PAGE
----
A driver was able to escape after his Jeep fell through thin ice in New Hampshire.
A Jeep Liberty fell through the ice on Lake Winnipesaukee last weekend.
I would have to say snowmobiles are probably one of the most common things we recover, but unfortunately, anything that doesn't float, is susceptible to meeting me at the bottom of the lake," said Tim McDonald.
McDonald was called to remove the submerged Jeep, which had fallen 30-feet below the surface through a ridge or pressure reef in the ice. Those typically form after a cold spell ends and the ice warms and expands, creating weak spots.
"I will say no matter how many times you dive on something underwater, you know that's not supposed to be there is a certain level of eerie when you get down on top of it," said McDonald.
McDonald wears a GoPro every time he makes a recovery, but this time, it was a bit more dangerous with ice 16" thick on the surface.
"So you're working under essentially a slate of concrete... so you have very limited access to the surface, you have to be very mindful of everything that goes on," said McDonald.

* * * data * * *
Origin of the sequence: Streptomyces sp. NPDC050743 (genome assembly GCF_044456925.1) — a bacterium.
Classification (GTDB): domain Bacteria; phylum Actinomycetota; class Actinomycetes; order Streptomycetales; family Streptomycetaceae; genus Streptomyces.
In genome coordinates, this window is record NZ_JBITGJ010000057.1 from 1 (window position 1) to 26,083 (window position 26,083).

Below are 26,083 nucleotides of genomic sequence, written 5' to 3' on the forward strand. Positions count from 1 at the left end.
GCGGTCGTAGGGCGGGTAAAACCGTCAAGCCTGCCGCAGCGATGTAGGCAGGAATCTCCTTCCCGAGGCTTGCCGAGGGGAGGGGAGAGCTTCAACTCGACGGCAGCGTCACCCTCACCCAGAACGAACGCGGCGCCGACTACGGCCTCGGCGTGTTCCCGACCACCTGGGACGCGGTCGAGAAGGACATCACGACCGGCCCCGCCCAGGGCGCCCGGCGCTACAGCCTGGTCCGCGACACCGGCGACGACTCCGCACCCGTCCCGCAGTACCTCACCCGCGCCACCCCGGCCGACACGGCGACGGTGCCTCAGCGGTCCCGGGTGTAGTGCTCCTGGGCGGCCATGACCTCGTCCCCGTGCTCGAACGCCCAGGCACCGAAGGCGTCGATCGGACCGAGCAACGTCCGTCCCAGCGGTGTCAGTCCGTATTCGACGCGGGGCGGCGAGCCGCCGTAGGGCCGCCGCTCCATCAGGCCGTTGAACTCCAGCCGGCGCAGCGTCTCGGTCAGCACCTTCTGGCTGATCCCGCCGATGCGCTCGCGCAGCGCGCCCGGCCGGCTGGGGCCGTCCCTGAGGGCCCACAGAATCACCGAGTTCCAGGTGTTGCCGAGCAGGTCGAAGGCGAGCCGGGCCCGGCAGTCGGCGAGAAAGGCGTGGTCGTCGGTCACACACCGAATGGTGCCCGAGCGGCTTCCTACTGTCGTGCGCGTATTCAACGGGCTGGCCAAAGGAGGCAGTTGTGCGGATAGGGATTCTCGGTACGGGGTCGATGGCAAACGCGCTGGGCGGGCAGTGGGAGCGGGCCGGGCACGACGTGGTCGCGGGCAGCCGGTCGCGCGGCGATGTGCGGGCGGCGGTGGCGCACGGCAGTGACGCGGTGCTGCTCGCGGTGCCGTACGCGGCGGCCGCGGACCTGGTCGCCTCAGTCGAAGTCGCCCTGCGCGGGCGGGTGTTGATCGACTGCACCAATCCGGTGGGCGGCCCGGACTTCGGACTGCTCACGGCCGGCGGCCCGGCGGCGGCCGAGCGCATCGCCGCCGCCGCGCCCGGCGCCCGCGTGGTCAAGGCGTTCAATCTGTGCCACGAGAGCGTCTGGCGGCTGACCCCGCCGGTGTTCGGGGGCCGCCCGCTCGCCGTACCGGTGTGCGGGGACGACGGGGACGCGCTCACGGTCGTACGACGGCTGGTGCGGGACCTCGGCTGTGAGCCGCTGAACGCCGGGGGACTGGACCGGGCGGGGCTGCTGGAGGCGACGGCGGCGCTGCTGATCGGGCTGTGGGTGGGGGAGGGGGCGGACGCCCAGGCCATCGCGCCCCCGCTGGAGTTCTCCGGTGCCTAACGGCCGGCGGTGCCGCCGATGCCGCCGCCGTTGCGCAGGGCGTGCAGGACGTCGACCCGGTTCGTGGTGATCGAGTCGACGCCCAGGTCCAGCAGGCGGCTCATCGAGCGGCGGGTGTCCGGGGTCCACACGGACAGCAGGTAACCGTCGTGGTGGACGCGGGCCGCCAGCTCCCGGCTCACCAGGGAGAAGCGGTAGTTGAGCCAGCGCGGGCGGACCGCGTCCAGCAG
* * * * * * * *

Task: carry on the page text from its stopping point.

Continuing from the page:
It took McDonald and his team about half a day to get the Jeep up safety and there is a reason why they didn't wait for warmer weather.
"We try to keep the time window as close as possible to when something actually goes into the lake to the time we can safely recover it, to limit the contamination to the water. Oils, gasoline anything like that. Modern vehicles are pretty good at retaining all of that, but we still don't like to run the risk," said McDonald.
The Jeep owner was not injured and even though it's his job, McDonald still considers a great day one where he doesn't get a call.
"A great day is the day I don't have to go out and help everybody that means everyone made it off the ice safely. At the end of the day, the Jeeps replaceable, humans aren't," said McDonald.
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